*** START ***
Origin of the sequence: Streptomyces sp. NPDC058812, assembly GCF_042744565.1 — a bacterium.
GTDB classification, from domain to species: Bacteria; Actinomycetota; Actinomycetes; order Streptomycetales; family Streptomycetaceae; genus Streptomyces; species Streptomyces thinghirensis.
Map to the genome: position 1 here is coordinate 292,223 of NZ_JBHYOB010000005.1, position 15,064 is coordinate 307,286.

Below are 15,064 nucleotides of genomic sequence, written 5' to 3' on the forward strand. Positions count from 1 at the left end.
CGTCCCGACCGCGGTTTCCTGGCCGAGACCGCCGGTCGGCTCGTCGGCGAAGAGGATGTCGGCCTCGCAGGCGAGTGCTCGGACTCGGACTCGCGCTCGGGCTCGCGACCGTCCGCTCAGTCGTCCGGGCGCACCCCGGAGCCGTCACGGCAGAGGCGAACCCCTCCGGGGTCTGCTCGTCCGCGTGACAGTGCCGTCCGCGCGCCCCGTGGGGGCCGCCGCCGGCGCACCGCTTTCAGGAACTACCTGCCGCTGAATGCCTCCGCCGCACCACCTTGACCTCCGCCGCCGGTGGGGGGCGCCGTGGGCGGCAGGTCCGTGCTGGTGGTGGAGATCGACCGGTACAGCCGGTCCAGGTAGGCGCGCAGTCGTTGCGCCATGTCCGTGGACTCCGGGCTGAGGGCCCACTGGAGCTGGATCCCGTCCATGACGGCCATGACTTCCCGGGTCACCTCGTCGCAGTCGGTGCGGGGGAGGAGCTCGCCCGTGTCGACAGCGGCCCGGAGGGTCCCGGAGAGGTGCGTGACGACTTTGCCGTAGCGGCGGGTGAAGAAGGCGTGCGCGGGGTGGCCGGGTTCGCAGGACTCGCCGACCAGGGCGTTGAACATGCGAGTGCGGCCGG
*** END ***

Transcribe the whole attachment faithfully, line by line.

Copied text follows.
Origin of the sequence: Streptomyces sp. NPDC058812, assembly GCF_042744565.1 — a bacterium.
GTDB classification, from domain to species: Bacteria; Actinomycetota; Actinomycetes; order Streptomycetales; family Streptomycetaceae; genus Streptomyces; species Streptomyces thinghirensis.
Map to the genome: position 1 here is coordinate 292,223 of NZ_JBHYOB010000005.1, position 15,064 is coordinate 307,286.

Below are 15,064 nucleotides of genomic sequence, written 5' to 3' on the forward strand. Positions count from 1 at the left end.
CGTCCCGACCGCGGTTTCCTGGCCGAGACCGCCGGTCGGCTCGTCGGCGAAGAGGATGTCGGCCTCGCAGGCGAGTGCTCGGACTCGGACTCGCGCTCGGGCTCGCGACCGTCCGCTCAGTCGTCCGGGCGCACCCCGGAGCCGTCACGGCAGAGGCGAACCCCTCCGGGGTCTGCTCGTCCGCGTGACAGTGCCGTCCGCGCGCCCCGTGGGGGCCGCCGCCGGCGCACCGCTTTCAGGAACTACCTGCCGCTGAATGCCTCCGCCGCACCACCTTGACCTCCGCCGCCGGTGGGGGGCGCCGTGGGCGGCAGGTCCGTGCTGGTGGTGGAGATCGACCGGTACAGCCGGTCCAGGTAGGCGCGCAGTCGTTGCGCCATGTCCGTGGACTCCGGGCTGAGGGCCCACTGGAGCTGGATCCCGTCCATGACGGCCATGACTTCCCGGGTCACCTCGTCGCAGTCGGTGCGGGGGAGGAGCTCGCCCGTGTCGACAGCGGCCCGGAGGGTCCCGGAGAGGTGCGTGACGACTTTGCCGTAGCGGCGGGTGAAGAAGGCGTGCGCGGGGTGGCCGGGTTCGCAGGACTCGCCGACCAGGGCGTTGAACATGCGAGTGCGGCCGG